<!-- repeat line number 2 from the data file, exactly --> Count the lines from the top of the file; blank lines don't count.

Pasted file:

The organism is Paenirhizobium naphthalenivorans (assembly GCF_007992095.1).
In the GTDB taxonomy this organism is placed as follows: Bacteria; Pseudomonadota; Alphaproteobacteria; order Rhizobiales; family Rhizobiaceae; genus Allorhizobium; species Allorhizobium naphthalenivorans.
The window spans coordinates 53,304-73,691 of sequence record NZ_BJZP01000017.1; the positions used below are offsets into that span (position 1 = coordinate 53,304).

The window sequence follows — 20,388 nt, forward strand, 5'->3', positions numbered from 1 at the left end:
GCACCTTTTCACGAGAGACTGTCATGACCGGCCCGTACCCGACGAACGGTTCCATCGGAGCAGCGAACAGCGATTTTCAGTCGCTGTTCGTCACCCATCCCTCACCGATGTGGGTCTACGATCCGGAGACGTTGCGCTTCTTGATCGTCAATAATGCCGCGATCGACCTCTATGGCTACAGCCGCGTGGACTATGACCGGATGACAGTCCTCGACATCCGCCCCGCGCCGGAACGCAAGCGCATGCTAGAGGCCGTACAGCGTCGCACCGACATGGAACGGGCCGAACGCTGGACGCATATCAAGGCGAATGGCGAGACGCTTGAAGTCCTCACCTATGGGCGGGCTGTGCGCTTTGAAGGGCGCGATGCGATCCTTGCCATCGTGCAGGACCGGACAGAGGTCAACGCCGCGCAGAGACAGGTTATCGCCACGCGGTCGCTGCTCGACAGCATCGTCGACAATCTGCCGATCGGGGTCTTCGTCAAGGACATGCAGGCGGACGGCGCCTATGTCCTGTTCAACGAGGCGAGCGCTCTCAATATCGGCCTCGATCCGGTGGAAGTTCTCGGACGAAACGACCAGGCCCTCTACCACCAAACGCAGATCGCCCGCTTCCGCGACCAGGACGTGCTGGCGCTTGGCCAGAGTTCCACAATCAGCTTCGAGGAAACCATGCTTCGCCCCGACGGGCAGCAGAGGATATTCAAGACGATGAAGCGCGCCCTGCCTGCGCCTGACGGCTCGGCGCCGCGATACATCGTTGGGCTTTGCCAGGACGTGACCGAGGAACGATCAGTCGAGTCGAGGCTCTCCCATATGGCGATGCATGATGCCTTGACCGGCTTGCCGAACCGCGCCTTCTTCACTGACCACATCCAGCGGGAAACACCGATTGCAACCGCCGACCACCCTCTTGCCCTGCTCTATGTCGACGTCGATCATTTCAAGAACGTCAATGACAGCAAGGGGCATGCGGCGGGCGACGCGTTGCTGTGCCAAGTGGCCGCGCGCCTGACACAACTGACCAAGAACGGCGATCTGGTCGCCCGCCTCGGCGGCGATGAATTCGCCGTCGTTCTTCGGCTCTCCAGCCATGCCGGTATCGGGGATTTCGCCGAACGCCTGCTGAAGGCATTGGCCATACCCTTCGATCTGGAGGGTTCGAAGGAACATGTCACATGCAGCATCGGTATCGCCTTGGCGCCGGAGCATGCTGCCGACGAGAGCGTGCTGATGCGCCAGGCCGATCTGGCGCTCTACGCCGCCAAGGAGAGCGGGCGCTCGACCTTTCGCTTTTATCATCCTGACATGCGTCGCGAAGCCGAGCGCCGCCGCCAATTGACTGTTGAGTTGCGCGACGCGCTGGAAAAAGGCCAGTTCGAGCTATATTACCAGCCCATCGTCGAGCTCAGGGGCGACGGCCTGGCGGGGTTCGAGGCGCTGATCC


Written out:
In the GTDB taxonomy this organism is placed as follows: Bacteria; Pseudomonadota; Alphaproteobacteria; order Rhizobiales; family Rhizobiaceae; genus Allorhizobium; species Allorhizobium naphthalenivorans.